Federal Reserve Bank of St. Louis
P.O. Box 442
St. Louis, MO 63166-0442
Information about this author at RePEc
NBER Working Papers and Publications
|June 2013||The Great Inflation in the United States and the United Kingdom: Reconciling Policy Decisions and Data Outcomes|
with Edward Nelson
in The Great Inflation: The Rebirth of Modern Central Banking, Michael D. Bordo and Athanasios Orphanides, editors
This chapter examines the Great Inflation in the United States and the United Kingdom, arguing that both countries had similar experiences, and identifies the common themes in UK and US policymaking. It illustrates some key points about UK policymaking doctrine in the 1970s by examining the monetary policy shock realizations implied by a version of the Smets and Wouters (2007) model estimated on UK data. The chapter also considers more benign interpretations of UK monetary policy decisions during the 1970s.
|February 2010||Euro Membership as a U.K. Monetary Policy Option: Results from a Structural Model|
with Edward Nelson
in Europe and the Euro, Alberto Alesina and Francesco Giavazzi, editors
|April 2009||Euro Membership as a U.K. Monetary Policy Option: Results from a Structural Model|
with Edward Nelson: w14894
Developments in open-economy modeling, and the accumulation of experience with the monetary policy regimes prevailing in the United Kingdom and the euro area, have increased our ability to evaluate the effects that joining monetary union would have on the U.K. economy. This paper considers the debate on the United Kingdom's monetary policy options using a structural open-economy model. We use the Erceg, Gust, and López-Salido (EGL) (2007) model to explore both the existing U.K. regime (CPI inflation targeting combined with a floating exchange rate), and adoption of the euro, as monetary policy options for the United Kingdom. Experiments with a baseline estimated version of the model suggest that there is improved stability for the U.K. economy with monetary union. Once large difference...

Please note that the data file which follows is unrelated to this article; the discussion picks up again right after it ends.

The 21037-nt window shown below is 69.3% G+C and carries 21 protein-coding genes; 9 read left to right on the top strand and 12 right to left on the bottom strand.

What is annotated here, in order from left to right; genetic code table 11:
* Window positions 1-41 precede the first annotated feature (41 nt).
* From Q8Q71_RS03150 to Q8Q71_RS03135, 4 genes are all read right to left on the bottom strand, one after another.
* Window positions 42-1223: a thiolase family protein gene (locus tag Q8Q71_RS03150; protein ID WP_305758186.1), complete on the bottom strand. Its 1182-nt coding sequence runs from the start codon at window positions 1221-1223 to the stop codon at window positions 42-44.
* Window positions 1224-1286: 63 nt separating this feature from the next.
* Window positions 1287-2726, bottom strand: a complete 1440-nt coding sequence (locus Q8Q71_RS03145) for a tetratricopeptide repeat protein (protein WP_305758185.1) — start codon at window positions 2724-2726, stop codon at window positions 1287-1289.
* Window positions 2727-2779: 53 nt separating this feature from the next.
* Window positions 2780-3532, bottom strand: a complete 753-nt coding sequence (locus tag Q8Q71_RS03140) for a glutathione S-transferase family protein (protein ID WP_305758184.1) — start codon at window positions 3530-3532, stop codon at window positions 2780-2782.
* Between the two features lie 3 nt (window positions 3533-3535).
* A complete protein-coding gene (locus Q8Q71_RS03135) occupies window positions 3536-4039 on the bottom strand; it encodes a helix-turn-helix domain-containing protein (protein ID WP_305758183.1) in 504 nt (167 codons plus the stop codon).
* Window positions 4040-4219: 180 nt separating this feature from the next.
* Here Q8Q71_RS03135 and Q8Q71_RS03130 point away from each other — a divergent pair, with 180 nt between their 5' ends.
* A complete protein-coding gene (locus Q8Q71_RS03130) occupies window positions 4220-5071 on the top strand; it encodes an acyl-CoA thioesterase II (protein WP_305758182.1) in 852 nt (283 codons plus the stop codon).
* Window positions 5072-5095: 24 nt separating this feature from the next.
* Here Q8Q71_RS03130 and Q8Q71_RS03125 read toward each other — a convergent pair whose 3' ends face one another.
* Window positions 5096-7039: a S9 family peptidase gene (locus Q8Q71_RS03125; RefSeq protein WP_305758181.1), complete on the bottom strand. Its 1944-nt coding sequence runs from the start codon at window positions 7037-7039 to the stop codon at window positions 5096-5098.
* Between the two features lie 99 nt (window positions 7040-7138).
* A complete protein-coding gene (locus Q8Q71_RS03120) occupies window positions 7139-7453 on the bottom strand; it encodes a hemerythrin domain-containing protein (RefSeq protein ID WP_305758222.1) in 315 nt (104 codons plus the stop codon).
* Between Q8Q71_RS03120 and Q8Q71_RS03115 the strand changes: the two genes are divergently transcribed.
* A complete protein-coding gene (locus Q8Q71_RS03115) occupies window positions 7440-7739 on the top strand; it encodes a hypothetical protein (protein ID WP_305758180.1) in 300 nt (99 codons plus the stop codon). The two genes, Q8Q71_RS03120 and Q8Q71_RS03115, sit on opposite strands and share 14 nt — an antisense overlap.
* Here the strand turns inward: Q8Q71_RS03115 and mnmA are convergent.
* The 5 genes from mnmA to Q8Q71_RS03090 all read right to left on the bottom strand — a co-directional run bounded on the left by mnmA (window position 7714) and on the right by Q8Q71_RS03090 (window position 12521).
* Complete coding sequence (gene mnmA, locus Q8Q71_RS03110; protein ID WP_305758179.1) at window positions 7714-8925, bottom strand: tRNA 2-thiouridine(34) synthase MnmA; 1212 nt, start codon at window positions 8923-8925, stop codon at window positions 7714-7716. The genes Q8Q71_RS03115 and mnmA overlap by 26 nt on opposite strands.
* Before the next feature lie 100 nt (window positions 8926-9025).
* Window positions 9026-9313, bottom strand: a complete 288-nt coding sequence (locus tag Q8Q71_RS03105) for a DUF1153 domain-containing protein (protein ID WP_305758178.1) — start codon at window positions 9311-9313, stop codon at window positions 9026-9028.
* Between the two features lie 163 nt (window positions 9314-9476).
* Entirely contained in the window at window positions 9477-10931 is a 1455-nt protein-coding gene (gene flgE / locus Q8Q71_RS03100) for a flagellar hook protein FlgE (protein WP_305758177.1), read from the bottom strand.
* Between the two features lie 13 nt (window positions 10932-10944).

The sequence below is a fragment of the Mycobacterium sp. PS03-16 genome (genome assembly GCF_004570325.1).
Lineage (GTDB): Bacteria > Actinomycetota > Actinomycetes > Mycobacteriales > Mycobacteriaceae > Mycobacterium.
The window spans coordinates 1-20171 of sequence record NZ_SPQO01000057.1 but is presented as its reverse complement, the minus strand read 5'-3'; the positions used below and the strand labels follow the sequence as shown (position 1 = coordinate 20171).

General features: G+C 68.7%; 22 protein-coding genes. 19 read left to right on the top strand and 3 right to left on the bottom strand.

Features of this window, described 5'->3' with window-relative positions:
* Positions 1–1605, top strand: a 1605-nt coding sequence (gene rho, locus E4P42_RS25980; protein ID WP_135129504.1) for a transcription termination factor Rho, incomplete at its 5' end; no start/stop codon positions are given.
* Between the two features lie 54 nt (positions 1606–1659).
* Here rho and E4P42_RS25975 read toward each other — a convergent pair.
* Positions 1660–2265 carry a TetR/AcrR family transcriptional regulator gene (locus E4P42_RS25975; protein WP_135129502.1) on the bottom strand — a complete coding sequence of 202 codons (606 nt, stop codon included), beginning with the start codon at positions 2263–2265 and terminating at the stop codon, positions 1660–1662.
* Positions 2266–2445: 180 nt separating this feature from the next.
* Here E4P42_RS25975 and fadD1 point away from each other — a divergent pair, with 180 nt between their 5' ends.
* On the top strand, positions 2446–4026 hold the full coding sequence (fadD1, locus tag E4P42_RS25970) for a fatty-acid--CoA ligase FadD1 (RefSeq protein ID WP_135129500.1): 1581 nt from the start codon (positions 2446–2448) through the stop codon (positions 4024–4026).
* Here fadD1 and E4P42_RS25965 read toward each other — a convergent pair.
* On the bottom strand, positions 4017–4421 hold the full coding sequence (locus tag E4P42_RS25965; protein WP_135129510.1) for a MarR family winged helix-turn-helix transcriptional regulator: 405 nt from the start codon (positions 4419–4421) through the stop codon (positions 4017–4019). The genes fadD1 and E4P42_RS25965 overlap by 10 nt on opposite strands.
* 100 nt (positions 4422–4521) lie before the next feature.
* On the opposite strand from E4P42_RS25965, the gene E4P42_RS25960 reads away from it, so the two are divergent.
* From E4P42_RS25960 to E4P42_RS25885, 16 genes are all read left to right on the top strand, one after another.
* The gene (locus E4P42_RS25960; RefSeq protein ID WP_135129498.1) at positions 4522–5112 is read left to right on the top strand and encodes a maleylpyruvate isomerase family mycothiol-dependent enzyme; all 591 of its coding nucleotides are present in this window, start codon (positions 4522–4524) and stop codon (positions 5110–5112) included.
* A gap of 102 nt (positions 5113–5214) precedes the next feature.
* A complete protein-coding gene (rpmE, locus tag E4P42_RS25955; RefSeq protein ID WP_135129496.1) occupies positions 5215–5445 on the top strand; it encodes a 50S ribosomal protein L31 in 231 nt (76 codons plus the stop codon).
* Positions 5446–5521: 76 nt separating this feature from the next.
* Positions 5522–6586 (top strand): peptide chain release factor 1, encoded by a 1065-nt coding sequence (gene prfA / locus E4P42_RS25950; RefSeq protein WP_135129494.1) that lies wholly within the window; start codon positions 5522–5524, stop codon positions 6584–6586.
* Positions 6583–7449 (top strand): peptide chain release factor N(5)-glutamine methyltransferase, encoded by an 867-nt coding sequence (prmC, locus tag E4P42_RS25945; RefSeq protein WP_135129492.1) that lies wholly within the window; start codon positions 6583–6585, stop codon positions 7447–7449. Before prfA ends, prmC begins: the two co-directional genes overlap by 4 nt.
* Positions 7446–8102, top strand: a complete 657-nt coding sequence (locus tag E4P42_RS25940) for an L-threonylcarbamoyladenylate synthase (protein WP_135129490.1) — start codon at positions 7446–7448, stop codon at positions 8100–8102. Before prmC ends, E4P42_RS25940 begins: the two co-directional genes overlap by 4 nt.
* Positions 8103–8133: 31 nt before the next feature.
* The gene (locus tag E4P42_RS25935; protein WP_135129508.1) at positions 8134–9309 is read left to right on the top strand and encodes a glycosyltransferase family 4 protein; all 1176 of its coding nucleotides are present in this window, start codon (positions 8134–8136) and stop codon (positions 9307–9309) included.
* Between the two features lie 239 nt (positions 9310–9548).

|The Great Inflation in the United States and the United Kingdom: Reconciling Policy Decisions and Data Outcomes|
with Edward Nelson: w14895
We argue that the Great Inflation experienced by both the United Kingdom and the United States in the 1970s has an explanation valid for both countries. The explanation does not appeal to common shocks or to exchange rate linkages, but to the common doctrine underlying the systematic monetary policy choices in each country. The nonmonetary approach to inflation control that was already influential in the United Kingdom came to be adopted by the United States during the 1970s. We document our position by examining official policymaking doctrine in the United Kingdom and the United States in the 1970s, and by considering results from a structural macroeconomic model estimated using U.K. data.